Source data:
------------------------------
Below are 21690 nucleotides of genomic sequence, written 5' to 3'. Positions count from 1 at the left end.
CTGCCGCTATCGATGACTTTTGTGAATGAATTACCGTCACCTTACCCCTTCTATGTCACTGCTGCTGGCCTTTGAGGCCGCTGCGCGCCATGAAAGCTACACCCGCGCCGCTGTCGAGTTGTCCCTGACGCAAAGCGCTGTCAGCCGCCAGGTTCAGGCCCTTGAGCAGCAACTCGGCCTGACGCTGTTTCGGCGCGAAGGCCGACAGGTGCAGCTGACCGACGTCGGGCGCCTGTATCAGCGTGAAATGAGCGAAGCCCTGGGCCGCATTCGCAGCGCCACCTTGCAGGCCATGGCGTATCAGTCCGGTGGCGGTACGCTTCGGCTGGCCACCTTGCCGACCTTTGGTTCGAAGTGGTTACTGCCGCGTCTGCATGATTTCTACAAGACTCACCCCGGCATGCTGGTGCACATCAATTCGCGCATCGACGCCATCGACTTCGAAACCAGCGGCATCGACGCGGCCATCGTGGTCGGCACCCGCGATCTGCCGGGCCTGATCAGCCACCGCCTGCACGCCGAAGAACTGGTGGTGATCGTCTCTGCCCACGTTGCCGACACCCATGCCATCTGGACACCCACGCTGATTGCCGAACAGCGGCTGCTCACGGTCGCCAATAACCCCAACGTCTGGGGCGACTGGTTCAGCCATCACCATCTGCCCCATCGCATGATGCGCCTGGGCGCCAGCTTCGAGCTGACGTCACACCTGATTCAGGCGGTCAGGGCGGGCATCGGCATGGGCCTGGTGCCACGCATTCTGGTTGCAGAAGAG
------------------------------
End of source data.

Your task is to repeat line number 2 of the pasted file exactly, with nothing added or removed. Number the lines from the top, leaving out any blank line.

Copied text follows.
CTGCCGCTATCGATGACTTTTGTGAATGAATTACCGTCACCTTACCCCTTCTATGTCACTGCTGCTGGCCTTTGAGGCCGCTGCGCGCCATGAAAGCTACACCCGCGCCGCTGTCGAGTTGTCCCTGACGCAAAGCGCTGTCAGCCGCCAGGTTCAGGCCCTTGAGCAGCAACTCGGCCTGACGCTGTTTCGGCGCGAAGGCCGACAGGTGCAGCTGACCGACGTCGGGCGCCTGTATCAGCGTGAAATGAGCGAAGCCCTGGGCCGCATTCGCAGCGCCACCTTGCAGGCCATGGCGTATCAGTCCGGTGGCGGTACGCTTCGGCTGGCCACCTTGCCGACCTTTGGTTCGAAGTGGTTACTGCCGCGTCTGCATGATTTCTACAAGACTCACCCCGGCATGCTGGTGCACATCAATTCGCGCATCGACGCCATCGACTTCGAAACCAGCGGCATCGACGCGGCCATCGTGGTCGGCACCCGCGATCTGCCGGGCCTGATCAGCCACCGCCTGCACGCCGAAGAACTGGTGGTGATCGTCTCTGCCCACGTTGCCGACACCCATGCCATCTGGACACCCACGCTGATTGCCGAACAGCGGCTGCTCACGGTCGCCAATAACCCCAACGTCTGGGGCGACTGGTTCAGCCATCACCATCTGCCCCATCGCATGATGCGCCTGGGCGCCAGCTTCGAGCTGACGTCACACCTGATTCAGGCGGTCAGGGCGGGCATCGGCATGGGCCTGGTGCCACGCATTCTGGTTGCAGAAGAG